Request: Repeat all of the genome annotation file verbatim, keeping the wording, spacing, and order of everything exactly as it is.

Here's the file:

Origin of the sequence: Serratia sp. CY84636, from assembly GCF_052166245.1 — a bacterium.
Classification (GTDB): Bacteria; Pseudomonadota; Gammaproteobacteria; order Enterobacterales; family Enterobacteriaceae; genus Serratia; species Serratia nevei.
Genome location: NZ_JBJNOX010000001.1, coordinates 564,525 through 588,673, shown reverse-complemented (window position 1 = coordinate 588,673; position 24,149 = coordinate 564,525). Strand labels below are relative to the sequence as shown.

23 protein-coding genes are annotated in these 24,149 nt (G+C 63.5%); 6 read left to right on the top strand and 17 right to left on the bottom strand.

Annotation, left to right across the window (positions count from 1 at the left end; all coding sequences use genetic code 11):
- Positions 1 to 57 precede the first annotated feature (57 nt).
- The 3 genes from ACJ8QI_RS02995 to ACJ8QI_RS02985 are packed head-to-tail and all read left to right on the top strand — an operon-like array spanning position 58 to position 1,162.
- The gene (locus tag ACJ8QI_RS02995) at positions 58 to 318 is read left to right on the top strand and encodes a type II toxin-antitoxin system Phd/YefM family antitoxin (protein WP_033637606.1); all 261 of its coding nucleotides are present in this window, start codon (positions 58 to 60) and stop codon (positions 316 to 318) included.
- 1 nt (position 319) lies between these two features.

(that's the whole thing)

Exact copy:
Origin of the sequence: Serratia sp. CY84636, from assembly GCF_052166245.1 — a bacterium.
Classification (GTDB): Bacteria; Pseudomonadota; Gammaproteobacteria; order Enterobacterales; family Enterobacteriaceae; genus Serratia; species Serratia nevei.
Genome location: NZ_JBJNOX010000001.1, coordinates 564,525 through 588,673, shown reverse-complemented (window position 1 = coordinate 588,673; position 24,149 = coordinate 564,525). Strand labels below are relative to the sequence as shown.

23 protein-coding genes are annotated in these 24,149 nt (G+C 63.5%); 6 read left to right on the top strand and 17 right to left on the bottom strand.

Annotation, left to right across the window (positions count from 1 at the left end; all coding sequences use genetic code 11):
- Positions 1 to 57 precede the first annotated feature (57 nt).
- The 3 genes from ACJ8QI_RS02995 to ACJ8QI_RS02985 are packed head-to-tail and all read left to right on the top strand — an operon-like array spanning position 58 to position 1,162.
- The gene (locus tag ACJ8QI_RS02995) at positions 58 to 318 is read left to right on the top strand and encodes a type II toxin-antitoxin system Phd/YefM family antitoxin (protein WP_033637606.1); all 261 of its coding nucleotides are present in this window, start codon (positions 58 to 60) and stop codon (positions 316 to 318) included.
- 1 nt (position 319) lies between these two features.